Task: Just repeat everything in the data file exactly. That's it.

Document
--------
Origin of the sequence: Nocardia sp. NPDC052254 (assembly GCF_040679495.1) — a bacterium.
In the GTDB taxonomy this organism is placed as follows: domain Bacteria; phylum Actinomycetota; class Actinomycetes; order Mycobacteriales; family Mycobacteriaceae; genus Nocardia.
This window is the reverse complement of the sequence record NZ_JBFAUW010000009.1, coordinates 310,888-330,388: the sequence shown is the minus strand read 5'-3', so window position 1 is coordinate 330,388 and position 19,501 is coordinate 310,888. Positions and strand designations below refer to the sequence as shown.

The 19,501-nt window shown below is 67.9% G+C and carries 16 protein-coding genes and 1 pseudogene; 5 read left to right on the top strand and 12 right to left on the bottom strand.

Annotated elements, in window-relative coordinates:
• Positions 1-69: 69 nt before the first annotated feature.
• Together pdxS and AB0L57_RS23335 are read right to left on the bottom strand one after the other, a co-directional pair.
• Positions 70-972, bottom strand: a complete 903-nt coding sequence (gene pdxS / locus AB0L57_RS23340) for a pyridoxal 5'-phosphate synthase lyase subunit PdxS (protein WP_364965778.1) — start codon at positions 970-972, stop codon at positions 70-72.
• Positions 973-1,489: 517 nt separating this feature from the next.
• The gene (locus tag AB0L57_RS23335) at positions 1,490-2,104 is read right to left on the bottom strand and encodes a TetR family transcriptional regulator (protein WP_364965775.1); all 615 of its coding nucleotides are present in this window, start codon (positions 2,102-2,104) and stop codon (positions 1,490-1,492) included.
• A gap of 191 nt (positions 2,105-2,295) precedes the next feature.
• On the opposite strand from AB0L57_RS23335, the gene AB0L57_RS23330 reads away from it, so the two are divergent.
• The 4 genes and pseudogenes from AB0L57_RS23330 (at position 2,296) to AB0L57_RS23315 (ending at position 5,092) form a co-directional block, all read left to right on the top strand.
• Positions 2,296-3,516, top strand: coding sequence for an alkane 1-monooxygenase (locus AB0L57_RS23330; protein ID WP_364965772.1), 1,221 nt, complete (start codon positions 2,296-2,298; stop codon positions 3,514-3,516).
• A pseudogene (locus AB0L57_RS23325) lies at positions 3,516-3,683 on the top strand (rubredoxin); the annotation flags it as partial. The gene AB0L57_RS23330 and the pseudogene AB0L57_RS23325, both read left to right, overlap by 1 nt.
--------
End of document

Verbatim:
Origin of the sequence: Nocardia sp. NPDC052254 (assembly GCF_040679495.1) — a bacterium.
In the GTDB taxonomy this organism is placed as follows: domain Bacteria; phylum Actinomycetota; class Actinomycetes; order Mycobacteriales; family Mycobacteriaceae; genus Nocardia.
This window is the reverse complement of the sequence record NZ_JBFAUW010000009.1, coordinates 310,888-330,388: the sequence shown is the minus strand read 5'-3', so window position 1 is coordinate 330,388 and position 19,501 is coordinate 310,888. Positions and strand designations below refer to the sequence as shown.

The 19,501-nt window shown below is 67.9% G+C and carries 16 protein-coding genes and 1 pseudogene; 5 read left to right on the top strand and 12 right to left on the bottom strand.

Annotated elements, in window-relative coordinates:
• Positions 1-69: 69 nt before the first annotated feature.
• Together pdxS and AB0L57_RS23335 are read right to left on the bottom strand one after the other, a co-directional pair.
• Positions 70-972, bottom strand: a complete 903-nt coding sequence (gene pdxS / locus AB0L57_RS23340) for a pyridoxal 5'-phosphate synthase lyase subunit PdxS (protein WP_364965778.1) — start codon at positions 970-972, stop codon at positions 70-72.
• Positions 973-1,489: 517 nt separating this feature from the next.
• The gene (locus tag AB0L57_RS23335) at positions 1,490-2,104 is read right to left on the bottom strand and encodes a TetR family transcriptional regulator (protein WP_364965775.1); all 615 of its coding nucleotides are present in this window, start codon (positions 2,102-2,104) and stop codon (positions 1,490-1,492) included.
• A gap of 191 nt (positions 2,105-2,295) precedes the next feature.
• On the opposite strand from AB0L57_RS23335, the gene AB0L57_RS23330 reads away from it, so the two are divergent.
• The 4 genes and pseudogenes from AB0L57_RS23330 (at position 2,296) to AB0L57_RS23315 (ending at position 5,092) form a co-directional block, all read left to right on the top strand.
• Positions 2,296-3,516, top strand: coding sequence for an alkane 1-monooxygenase (locus AB0L57_RS23330; protein ID WP_364965772.1), 1,221 nt, complete (start codon positions 2,296-2,298; stop codon positions 3,514-3,516).
• A pseudogene (locus AB0L57_RS23325) lies at positions 3,516-3,683 on the top strand (rubredoxin); the annotation flags it as partial. The gene AB0L57_RS23330 and the pseudogene AB0L57_RS23325, both read left to right, overlap by 1 nt.